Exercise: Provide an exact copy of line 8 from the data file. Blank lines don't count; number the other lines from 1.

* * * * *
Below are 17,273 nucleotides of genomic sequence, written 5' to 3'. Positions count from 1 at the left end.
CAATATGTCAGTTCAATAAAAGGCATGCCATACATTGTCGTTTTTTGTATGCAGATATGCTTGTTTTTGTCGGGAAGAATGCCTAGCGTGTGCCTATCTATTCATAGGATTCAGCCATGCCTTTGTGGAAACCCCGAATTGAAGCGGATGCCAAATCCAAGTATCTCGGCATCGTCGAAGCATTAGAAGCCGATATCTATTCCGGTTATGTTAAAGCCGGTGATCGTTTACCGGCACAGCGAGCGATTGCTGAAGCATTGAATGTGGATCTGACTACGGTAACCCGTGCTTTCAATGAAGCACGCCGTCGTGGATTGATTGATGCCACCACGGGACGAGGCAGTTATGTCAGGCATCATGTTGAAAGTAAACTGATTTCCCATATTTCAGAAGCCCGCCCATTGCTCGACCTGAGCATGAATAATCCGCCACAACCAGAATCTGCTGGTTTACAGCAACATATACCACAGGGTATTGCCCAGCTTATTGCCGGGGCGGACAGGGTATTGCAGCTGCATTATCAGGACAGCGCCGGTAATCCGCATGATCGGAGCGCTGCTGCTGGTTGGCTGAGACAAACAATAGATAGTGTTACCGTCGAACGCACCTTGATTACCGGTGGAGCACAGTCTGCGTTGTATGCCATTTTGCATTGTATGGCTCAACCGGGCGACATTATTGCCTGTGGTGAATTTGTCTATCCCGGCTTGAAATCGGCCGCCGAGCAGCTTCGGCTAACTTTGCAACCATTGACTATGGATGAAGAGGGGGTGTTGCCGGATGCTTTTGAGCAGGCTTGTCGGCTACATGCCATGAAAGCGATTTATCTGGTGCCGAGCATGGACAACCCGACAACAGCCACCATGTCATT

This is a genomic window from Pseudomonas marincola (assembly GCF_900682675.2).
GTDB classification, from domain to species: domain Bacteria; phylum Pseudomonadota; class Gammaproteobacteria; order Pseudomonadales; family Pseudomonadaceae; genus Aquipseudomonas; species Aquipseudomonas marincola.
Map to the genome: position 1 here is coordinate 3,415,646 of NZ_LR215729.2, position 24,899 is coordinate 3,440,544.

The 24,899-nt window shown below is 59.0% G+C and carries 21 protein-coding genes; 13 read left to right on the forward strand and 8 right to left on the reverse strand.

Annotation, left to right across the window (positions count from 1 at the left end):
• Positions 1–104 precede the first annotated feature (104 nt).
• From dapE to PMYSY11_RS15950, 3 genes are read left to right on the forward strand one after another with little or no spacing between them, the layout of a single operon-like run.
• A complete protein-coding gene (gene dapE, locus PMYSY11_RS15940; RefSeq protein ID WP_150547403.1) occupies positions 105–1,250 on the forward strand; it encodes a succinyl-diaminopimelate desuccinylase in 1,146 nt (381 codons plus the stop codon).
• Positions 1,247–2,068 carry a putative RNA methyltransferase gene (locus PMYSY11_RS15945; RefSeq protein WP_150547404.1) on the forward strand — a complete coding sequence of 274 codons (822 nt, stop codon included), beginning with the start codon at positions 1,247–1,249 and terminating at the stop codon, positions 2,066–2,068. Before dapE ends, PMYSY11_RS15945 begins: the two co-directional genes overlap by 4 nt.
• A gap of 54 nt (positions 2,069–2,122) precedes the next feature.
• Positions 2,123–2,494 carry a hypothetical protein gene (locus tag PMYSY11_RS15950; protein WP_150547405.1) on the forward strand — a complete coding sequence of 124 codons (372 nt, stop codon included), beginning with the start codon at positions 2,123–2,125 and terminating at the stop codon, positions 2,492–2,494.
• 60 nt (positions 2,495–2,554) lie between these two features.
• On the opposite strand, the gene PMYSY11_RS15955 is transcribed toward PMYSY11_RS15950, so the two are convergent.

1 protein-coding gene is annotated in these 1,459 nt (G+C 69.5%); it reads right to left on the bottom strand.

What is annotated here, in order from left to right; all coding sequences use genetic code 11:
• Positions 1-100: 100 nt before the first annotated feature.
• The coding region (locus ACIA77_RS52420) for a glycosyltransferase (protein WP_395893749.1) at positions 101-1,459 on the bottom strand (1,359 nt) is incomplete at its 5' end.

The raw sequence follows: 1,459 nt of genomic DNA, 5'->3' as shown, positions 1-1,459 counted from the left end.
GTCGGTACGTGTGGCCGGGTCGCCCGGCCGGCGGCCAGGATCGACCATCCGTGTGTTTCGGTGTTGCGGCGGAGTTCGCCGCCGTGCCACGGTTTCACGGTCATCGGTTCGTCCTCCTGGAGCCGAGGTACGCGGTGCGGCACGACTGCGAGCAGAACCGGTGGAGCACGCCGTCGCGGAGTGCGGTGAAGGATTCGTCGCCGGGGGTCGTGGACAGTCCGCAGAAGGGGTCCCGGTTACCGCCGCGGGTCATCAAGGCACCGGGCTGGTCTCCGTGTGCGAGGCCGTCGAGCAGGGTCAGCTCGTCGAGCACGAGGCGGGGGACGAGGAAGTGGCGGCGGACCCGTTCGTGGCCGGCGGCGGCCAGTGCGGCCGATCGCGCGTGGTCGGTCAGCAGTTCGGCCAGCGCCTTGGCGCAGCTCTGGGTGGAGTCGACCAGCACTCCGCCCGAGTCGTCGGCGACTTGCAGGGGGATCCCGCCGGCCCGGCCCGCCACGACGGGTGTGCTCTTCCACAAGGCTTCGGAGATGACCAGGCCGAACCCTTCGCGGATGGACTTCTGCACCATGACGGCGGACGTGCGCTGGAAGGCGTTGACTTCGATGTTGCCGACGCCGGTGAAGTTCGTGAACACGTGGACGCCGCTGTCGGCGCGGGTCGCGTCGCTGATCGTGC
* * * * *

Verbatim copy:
• Positions 1–104 precede the first annotated feature (104 nt).